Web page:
"San Onofre and Trestles played very important role in the history of surfing, modern surfing," said Matt McClain with the Surfrider Foundation. "We've had people enjoying the sport going back to the 1930s. The surf breaks down there are probably some of the best in the world."
Camp Pendleton owns the land, and the Navy leases it to the state. So far, Camp Pendleton officials say they do not have an official position. They are weighing the pros and cons of having the area placed on the National Register of Historic Places.
The Orange County Board of Supervisors is against the historical designation. Chair John Moorlach says not only could it interfere with the Marines' training, but he says Trestles is no more important to surf history than other places like Huntington Beach.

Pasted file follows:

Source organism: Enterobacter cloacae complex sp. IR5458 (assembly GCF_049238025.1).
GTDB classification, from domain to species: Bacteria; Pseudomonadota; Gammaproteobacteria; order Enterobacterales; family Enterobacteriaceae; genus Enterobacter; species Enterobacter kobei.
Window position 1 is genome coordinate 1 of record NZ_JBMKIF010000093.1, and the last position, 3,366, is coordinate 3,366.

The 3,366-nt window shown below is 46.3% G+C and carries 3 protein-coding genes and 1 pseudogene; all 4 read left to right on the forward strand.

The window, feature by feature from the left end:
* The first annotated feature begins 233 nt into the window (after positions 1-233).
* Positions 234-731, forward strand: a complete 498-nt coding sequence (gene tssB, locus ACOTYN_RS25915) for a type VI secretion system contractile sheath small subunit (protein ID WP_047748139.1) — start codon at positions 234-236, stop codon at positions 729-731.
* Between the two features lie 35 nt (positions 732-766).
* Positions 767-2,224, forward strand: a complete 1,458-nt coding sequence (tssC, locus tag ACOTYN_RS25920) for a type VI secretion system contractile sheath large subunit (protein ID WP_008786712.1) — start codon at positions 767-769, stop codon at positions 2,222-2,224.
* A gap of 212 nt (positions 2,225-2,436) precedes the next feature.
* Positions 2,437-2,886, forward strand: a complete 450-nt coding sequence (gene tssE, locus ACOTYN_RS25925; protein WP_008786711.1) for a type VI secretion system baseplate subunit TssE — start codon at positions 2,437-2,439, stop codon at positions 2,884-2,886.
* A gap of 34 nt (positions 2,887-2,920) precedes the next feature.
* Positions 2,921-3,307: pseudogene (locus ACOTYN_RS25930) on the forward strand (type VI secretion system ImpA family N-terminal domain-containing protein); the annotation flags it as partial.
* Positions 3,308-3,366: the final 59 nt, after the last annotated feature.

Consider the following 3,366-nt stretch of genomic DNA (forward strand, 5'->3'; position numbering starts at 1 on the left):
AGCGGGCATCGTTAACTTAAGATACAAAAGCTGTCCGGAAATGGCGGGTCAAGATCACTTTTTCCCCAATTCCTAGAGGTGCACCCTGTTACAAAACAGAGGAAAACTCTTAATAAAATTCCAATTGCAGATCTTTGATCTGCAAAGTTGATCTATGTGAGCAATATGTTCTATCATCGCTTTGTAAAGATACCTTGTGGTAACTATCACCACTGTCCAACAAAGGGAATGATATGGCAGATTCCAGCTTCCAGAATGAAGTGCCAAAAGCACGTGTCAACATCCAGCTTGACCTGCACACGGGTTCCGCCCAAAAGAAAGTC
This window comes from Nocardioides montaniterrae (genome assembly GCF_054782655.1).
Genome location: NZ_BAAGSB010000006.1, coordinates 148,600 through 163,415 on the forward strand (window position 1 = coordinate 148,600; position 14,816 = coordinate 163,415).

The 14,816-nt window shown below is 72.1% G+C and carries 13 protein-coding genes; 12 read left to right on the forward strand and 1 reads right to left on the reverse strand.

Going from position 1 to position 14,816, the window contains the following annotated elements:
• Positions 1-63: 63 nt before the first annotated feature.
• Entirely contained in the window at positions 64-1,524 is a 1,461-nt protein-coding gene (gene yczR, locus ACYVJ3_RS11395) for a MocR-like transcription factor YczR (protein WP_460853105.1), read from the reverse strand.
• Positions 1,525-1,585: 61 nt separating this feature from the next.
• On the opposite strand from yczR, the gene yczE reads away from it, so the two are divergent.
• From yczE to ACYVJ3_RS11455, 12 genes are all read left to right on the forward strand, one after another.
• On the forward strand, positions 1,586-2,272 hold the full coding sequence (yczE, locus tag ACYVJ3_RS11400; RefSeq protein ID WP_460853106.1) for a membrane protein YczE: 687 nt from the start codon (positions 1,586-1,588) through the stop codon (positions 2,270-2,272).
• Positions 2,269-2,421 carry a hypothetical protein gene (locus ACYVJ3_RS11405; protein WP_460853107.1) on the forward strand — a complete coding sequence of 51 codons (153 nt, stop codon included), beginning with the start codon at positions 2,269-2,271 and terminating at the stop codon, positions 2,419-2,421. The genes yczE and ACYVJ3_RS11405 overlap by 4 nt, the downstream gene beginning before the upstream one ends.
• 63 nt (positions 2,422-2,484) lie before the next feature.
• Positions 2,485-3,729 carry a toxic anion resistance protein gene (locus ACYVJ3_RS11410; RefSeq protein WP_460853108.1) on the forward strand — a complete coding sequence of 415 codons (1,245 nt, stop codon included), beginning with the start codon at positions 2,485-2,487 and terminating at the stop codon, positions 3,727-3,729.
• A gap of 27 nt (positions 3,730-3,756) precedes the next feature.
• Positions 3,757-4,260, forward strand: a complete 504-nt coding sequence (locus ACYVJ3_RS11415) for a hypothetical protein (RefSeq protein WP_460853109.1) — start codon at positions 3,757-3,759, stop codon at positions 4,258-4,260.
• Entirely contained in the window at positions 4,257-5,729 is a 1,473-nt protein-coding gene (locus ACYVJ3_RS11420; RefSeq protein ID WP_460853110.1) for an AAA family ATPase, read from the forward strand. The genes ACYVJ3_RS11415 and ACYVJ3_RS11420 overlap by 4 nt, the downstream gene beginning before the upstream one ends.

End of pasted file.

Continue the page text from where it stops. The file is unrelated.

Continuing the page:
"The property was never really a surf spot until it was open to the public in 1971," said Moorlach. "We don't believe that Trestles is deserving of a national registry inclusion."
But that's not so to Kevin Naughton, who grew up surfing at Trestles.
"This place is the last little gem on the coast that we have here in Southern California," he said.
He hopes the area gets added protection that could come if it's recognized as a national treasure. People will get a chance to say how they feel about the idea when the California Historical Resources Commission meets next week.